0
$\begingroup$

I'm still designing the ultimate plasma rifle, and I'm interested in a part the reality of a certain part:

Currently I'm justifying using fluorine gas in my world's plasma weaponry with the following excerpt from a fictitious book.

"According to the plans, by using fluorine or other materials with a high electron negativity as ammunition, it would be possible to more effectively dispatch armored vehicles and units, as fluorine would continue to chew through the armor after it returns to a gaseous state."

-Weapons for world domination

Is using fluorine gas in plasma weaponry practical?

$\endgroup$
11
$\begingroup$

It won't add much value and the added challenge of handling hazardous materials would make it much worse than a conventional weapon.

Fluorine gas is highly reactive with a great many things. However you aren't getting much gas on target per shot. At shot's volume of gas will lightly etch any armored vehicle before dissipating. Throwing rocks would be more effective.

Against living targets there is a risk of chemical burns, and fluorine poisoning. Proper PPE should be worn to prevent exposure. Of course if your shots are on target they will have to worry about being shot which is a much more immediate concern.

Whomever is wielding a fluorine plasma weapon has the challenge of safely handling fluorine gas in an extremely rough environment. This is going to be a problem before there are people shooting at the tank of highly reactive gas that they are carrying around with them.

$\endgroup$
5
$\begingroup$

Sure, fluorine gas is great for destroying stuff. Like the inside of the gas cylinder storing it. You have to be very careful.

Here's something on the chemistry stack exchange about the topic.

Next problem with a fluorine-plasma weapon is getting the plasma to the target without it dissipating like a cloud of steam. (But that's a problem with all plasma weapons. You've just made it worse by making even the cooled feedstock dangerous.)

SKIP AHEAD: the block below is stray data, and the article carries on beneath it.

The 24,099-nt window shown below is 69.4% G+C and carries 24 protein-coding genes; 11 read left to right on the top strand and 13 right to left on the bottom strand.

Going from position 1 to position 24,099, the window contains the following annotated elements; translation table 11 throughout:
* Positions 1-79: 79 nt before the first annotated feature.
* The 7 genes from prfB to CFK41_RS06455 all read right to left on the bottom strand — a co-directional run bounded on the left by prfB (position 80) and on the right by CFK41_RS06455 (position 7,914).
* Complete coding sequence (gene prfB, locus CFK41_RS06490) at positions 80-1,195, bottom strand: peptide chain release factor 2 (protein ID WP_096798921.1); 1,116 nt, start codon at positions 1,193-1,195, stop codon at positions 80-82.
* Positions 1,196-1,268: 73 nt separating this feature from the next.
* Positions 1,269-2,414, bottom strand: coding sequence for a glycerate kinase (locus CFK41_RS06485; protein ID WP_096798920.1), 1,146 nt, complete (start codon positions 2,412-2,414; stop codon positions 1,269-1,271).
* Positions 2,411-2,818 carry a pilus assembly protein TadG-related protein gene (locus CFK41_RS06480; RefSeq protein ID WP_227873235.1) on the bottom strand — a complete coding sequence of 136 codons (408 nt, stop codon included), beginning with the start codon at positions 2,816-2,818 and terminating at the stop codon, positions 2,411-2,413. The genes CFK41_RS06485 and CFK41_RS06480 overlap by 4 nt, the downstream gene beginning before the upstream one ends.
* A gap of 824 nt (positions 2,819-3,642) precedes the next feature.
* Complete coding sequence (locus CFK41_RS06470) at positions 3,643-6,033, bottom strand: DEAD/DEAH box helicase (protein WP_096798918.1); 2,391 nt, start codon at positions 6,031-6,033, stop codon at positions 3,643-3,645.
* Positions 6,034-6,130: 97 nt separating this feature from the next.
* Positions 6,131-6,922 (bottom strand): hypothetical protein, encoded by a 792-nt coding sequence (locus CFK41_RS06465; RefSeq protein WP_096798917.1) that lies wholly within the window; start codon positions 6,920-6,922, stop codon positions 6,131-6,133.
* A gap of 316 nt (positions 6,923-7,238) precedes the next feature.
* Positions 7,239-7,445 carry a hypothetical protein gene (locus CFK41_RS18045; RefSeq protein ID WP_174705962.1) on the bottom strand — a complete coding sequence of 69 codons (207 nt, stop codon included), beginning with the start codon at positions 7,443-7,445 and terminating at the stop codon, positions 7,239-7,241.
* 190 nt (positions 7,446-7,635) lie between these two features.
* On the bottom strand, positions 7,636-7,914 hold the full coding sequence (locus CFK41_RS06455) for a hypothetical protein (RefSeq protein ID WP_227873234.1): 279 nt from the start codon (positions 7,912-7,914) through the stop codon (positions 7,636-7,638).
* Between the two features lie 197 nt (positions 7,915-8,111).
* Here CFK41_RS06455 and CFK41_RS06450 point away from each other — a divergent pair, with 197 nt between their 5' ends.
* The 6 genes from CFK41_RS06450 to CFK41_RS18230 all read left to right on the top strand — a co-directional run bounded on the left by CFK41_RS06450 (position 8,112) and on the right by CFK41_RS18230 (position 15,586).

Even if you have a practical plasma weapon, it's probably more worthwhile to invest in shells filled with fluorine gas or fluorine grenades rather than adapting a plasma weapon to it.

$\endgroup$
  • $\begingroup$ Toroidal (doughnut-shaped, self-contained) plasma is a thing, so that's not a problem. $\endgroup$ – Mephistopheles Jun 7 '17 at 19:37
  • 1
    $\begingroup$ @RedactedRedacted It will be as soon as it hits something. Think about what happens to a smoke ring when it hits something. $\endgroup$ – sphennings Jun 7 '17 at 19:39
0
$\begingroup$

Could it or will it? In terms of an effective weapon, the answer is no.

After all, in an earlier question we already learned that primitive people can armor themselves against Fluorine given fluorine in their environment. So your opponent will do the same thing, and simply use an armor layer that does not react further with fluorine.

You have described a different aspect of your plot, though, and this is more interesting from a story perspective than your technology.

Never interfere with the enemy while he is in the process of making a mistake. You have a case where the State is following dogma rather than learning and improving — this is called Lysenkoism and could serve a plot point, just not in the way you intended originally. Your world is adhering to stupid advice from a charismatic leader, instead of adapting to their invadors and using what works.


※ hmm, upon reviewing the edit history, this interpretation appears to have been introduced by sphennings. In the original post it was just a weird way of formatting your question, maybe referring to your own notes or the story itself, rather than a book used within the story.

But, take your ideas where you find them! Having your characters doing this because they are adhering to Dear Leader’s ill-informed scribblings is a much deeper plot element, and something the real engineers will have to cope with and make work, rather than turn down and persue different designs.

$\endgroup$

Your Answer

By clicking “Post Your Answer”, you agree to our terms of service, privacy policy and cookie policy

Not the answer you're looking for? Browse other questions tagged or ask your own question.